Donald Trump’s Potentially Illegal Habit Of Deleting Tweets Is Getting More Ridiculous

Donald Trump’s Potentially Illegal Habit Of Deleting Tweets Is Getting More Ridiculous

Donald Trump can’t stop deleting his own tweets, and we’re not just talking about typos any more.

Photo: Getty

On Tuesday, the president scrubbed evidence of his support for Alabama senator Luther Strange on Twitter, after Strange lost a primary runoff. A Trump tweet congratulating Roy Moore, the anti-establishment candidate that beat Strange, also disappeared, though it was reposted later in the night. Trump’s decision to delete these tweets Strange isn’t just weird and confusing. It might even be illegal.

What’s especially, well, strange about Trump’s unending habit of deleting tweets is the simple fact that he can’t get away with it. Aside from bystanders noticing the missing tweets on Twitter, ProPublica operates a tool called Politwoops that automatically archives the deleted tweets. Here they are:

What’s even more bizarre is the fact that Trump did not delete a number of supportive tweets about Strange from several days ago. So if the president is trying to make supporters forget that he endorsed a losing candidate, he’s doing a really shitty job of it. Here’s that once-deleted but now reposted tweet supporting the winner in Alabama, a former chief justice of the Alabama Supreme Court who’s been identified as “a bigot and a hatemonger” that managed to get himself kicked out of the state Supreme Court twice:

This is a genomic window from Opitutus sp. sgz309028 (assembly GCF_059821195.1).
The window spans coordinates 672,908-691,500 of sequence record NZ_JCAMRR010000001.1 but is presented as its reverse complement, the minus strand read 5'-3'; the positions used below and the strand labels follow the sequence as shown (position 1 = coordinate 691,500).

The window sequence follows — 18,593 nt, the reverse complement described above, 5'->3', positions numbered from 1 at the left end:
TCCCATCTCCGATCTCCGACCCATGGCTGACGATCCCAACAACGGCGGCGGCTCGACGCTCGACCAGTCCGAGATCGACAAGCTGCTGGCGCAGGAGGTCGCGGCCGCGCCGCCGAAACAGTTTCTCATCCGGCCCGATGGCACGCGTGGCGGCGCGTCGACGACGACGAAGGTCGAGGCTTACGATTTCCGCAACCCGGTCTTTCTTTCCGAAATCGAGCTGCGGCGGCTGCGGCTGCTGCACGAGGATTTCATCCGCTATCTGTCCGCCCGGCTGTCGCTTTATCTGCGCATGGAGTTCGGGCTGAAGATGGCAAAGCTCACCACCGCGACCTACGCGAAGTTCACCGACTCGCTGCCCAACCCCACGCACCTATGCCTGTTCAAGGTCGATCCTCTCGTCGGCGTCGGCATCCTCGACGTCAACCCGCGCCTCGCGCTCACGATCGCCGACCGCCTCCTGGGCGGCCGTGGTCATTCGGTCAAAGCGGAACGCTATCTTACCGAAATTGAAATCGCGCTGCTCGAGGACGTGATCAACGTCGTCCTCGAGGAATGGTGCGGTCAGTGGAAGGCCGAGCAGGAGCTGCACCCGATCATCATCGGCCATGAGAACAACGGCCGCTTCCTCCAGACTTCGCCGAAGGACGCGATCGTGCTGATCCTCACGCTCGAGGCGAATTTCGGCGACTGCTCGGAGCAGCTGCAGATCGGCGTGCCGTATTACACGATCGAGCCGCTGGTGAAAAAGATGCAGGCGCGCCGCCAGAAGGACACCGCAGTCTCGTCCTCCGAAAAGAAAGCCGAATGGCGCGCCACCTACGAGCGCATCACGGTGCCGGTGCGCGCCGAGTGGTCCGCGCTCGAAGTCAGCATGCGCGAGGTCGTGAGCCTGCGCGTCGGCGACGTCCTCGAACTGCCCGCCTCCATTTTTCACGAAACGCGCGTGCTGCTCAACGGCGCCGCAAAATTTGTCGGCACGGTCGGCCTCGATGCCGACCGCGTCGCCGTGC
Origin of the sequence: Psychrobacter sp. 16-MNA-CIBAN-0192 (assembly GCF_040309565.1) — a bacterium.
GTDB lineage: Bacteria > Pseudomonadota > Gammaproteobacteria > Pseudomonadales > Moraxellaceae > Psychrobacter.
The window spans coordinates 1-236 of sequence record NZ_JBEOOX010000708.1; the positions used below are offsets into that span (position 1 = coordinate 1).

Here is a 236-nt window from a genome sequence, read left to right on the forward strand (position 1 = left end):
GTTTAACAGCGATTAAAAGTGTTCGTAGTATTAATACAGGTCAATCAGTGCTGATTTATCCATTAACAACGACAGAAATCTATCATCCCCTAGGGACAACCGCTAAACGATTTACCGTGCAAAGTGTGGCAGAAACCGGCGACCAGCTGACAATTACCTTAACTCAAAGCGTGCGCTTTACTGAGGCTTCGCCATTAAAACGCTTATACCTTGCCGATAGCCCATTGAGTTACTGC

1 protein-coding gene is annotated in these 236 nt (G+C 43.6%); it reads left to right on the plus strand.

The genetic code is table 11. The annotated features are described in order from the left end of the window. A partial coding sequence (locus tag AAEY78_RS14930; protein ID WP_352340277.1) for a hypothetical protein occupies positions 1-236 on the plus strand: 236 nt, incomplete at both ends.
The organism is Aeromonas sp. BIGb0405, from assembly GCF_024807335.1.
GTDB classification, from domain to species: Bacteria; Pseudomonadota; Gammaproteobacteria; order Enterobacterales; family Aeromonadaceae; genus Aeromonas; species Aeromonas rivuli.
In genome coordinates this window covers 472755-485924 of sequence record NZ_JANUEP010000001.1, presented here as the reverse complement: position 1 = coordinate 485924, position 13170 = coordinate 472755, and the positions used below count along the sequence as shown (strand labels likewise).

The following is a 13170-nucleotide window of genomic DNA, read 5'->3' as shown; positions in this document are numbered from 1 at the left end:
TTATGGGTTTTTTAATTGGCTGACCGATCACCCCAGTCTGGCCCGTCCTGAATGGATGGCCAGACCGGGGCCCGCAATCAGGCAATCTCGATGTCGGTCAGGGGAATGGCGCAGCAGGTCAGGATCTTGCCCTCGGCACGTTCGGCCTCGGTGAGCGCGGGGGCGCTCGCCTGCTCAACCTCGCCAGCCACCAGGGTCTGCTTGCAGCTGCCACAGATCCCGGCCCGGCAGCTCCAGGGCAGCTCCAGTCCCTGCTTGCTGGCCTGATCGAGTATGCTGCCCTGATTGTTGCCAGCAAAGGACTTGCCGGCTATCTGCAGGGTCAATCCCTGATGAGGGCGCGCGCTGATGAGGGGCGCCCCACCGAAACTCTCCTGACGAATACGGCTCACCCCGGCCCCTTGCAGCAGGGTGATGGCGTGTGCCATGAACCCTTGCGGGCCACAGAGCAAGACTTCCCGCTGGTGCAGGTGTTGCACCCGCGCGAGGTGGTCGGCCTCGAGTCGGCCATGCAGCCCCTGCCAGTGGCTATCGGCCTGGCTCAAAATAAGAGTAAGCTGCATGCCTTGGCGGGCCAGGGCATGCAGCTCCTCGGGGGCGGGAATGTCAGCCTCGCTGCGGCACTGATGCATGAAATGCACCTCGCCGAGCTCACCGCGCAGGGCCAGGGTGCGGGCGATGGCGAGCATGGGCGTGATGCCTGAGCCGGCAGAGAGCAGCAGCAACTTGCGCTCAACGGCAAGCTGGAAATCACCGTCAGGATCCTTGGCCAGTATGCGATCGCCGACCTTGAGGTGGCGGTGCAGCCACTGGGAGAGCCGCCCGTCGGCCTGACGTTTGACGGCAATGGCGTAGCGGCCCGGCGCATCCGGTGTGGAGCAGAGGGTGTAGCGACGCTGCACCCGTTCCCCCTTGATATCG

Moore will face the Democrat Doug Jones in a special election this December to fill the Senate seat vacated by now-Attorney General Jeff Sessions. The New York Times calls Jones “a formidable rival.”

Back to the deleted tweets, though. President Trump has already been warned by the David Ferriero, Archivist of the United States, that deleting his tweets is a potential violation of the Presidential Records Act as well as the Federal Records Act. The legality issue is murky, though, since “records management authority is vested in the president,” in Ferriero’s words.

For now, it seems, we’re stuck with a president who does weird and potentially dangerous things. Some countries, like North Korea, view Trump’s erratic rhetoric as war mongering. Others wonder why Trump would attack black athletes exercising their right to free speech as Puerto Rico literally drowns in the aftermath of Hurricane Maria. In the grand scheme of things, deleting a few tweets in an attempt to rewrite history seems like it might not be the worst thing the president has done in the past week.

Why does Trump do these strange things? We don’t know. We might never know.

[New York Times]